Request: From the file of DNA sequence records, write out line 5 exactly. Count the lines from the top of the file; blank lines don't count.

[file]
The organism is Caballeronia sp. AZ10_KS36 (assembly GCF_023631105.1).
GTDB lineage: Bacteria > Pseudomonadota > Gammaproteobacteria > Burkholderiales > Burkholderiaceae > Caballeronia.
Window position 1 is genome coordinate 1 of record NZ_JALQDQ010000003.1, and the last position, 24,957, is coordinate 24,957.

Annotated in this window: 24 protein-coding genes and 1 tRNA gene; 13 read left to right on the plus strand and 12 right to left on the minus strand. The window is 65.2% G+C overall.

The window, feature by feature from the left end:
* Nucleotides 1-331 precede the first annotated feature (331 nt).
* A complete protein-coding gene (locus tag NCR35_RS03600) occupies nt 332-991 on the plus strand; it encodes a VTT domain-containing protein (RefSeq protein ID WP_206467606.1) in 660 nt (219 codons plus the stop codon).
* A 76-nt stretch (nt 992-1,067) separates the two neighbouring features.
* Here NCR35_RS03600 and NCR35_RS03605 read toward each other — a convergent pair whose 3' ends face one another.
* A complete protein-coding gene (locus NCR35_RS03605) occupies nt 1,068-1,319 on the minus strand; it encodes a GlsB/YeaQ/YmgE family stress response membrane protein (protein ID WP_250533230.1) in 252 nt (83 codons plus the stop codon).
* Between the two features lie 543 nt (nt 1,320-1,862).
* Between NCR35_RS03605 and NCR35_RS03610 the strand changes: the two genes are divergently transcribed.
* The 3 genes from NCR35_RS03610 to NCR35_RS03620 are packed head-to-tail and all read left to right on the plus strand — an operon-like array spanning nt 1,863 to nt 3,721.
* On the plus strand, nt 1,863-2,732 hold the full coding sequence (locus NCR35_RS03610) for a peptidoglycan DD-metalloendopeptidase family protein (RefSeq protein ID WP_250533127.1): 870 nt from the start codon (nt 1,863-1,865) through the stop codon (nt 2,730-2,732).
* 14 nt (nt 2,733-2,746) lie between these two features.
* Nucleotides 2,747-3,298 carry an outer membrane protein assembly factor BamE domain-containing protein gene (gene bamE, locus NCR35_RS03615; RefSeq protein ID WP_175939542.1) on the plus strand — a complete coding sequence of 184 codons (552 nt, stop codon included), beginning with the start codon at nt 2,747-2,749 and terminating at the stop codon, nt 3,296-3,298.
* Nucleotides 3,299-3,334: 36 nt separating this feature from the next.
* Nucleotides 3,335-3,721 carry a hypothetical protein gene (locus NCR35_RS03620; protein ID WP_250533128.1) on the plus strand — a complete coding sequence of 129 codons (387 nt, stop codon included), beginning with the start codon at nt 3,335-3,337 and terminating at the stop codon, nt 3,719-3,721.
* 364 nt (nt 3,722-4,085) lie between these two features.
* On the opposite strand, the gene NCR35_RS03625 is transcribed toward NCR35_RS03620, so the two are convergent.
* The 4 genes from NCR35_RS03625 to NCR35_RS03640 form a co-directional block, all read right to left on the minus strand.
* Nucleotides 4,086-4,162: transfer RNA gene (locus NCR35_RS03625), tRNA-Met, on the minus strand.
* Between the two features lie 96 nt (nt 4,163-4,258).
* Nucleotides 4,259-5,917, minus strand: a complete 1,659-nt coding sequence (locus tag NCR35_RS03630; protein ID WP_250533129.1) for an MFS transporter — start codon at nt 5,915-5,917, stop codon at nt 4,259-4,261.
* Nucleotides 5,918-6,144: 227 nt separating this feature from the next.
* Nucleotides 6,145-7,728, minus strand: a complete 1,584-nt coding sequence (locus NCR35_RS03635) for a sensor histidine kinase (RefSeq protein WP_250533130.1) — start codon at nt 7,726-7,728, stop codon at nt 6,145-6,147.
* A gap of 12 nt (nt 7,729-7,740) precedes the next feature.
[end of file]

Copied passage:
The window, feature by feature from the left end: